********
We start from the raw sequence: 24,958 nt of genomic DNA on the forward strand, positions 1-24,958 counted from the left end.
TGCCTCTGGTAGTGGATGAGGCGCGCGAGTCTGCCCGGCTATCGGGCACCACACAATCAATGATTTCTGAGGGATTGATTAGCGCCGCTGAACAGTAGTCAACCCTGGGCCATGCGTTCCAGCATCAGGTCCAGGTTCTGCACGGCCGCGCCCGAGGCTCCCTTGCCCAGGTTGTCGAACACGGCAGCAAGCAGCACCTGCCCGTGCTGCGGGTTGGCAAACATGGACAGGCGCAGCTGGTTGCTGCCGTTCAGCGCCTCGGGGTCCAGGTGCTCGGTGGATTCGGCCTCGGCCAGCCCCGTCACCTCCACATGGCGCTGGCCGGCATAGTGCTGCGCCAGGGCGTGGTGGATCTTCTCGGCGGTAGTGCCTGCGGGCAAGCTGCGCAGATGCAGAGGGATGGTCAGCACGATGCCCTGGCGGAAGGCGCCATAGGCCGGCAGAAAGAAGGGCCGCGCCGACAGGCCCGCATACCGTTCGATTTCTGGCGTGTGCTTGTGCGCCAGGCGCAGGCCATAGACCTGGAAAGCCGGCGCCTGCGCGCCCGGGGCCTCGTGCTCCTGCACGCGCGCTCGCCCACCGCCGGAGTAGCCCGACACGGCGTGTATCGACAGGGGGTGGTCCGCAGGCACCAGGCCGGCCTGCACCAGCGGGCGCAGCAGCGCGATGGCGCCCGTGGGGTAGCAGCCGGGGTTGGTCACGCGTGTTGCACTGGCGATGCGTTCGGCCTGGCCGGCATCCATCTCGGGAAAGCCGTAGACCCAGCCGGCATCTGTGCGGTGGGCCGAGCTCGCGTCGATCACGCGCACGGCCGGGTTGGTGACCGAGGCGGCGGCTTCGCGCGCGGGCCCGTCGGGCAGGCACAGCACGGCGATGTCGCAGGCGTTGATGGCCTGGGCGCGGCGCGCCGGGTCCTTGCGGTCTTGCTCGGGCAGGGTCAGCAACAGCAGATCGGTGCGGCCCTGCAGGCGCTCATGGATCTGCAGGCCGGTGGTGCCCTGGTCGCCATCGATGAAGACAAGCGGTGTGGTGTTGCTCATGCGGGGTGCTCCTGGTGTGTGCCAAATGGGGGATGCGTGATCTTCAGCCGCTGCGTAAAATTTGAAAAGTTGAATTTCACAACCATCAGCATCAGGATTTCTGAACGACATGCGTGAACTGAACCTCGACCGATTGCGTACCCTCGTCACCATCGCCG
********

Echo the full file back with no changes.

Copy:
We start from the raw sequence: 24,958 nt of genomic DNA on the forward strand, positions 1-24,958 counted from the left end.
TGCCTCTGGTAGTGGATGAGGCGCGCGAGTCTGCCCGGCTATCGGGCACCACACAATCAATGATTTCTGAGGGATTGATTAGCGCCGCTGAACAGTAGTCAACCCTGGGCCATGCGTTCCAGCATCAGGTCCAGGTTCTGCACGGCCGCGCCCGAGGCTCCCTTGCCCAGGTTGTCGAACACGGCAGCAAGCAGCACCTGCCCGTGCTGCGGGTTGGCAAACATGGACAGGCGCAGCTGGTTGCTGCCGTTCAGCGCCTCGGGGTCCAGGTGCTCGGTGGATTCGGCCTCGGCCAGCCCCGTCACCTCCACATGGCGCTGGCCGGCATAGTGCTGCGCCAGGGCGTGGTGGATCTTCTCGGCGGTAGTGCCTGCGGGCAAGCTGCGCAGATGCAGAGGGATGGTCAGCACGATGCCCTGGCGGAAGGCGCCATAGGCCGGCAGAAAGAAGGGCCGCGCCGACAGGCCCGCATACCGTTCGATTTCTGGCGTGTGCTTGTGCGCCAGGCGCAGGCCATAGACCTGGAAAGCCGGCGCCTGCGCGCCCGGGGCCTCGTGCTCCTGCACGCGCGCTCGCCCACCGCCGGAGTAGCCCGACACGGCGTGTATCGACAGGGGGTGGTCCGCAGGCACCAGGCCGGCCTGCACCAGCGGGCGCAGCAGCGCGATGGCGCCCGTGGGGTAGCAGCCGGGGTTGGTCACGCGTGTTGCACTGGCGATGCGTTCGGCCTGGCCGGCATCCATCTCGGGAAAGCCGTAGACCCAGCCGGCATCTGTGCGGTGGGCCGAGCTCGCGTCGATCACGCGCACGGCCGGGTTGGTGACCGAGGCGGCGGCTTCGCGCGCGGGCCCGTCGGGCAGGCACAGCACGGCGATGTCGCAGGCGTTGATGGCCTGGGCGCGGCGCGCCGGGTCCTTGCGGTCTTGCTCGGGCAGGGTCAGCAACAGCAGATCGGTGCGGCCCTGCAGGCGCTCATGGATCTGCAGGCCGGTGGTGCCCTGGTCGCCATCGATGAAGACAAGCGGTGTGGTGTTGCTCATGCGGGGTGCTCCTGGTGTGTGCCAAATGGGGGATGCGTGATCTTCAGCCGCTGCGTAAAATTTGAAAAGTTGAATTTCACAACCATCAGCATCAGGATTTCTGAACGACATGCGTGAACTGAACCTCGACCGATTGCGTACCCTCGTCACCATCGCCG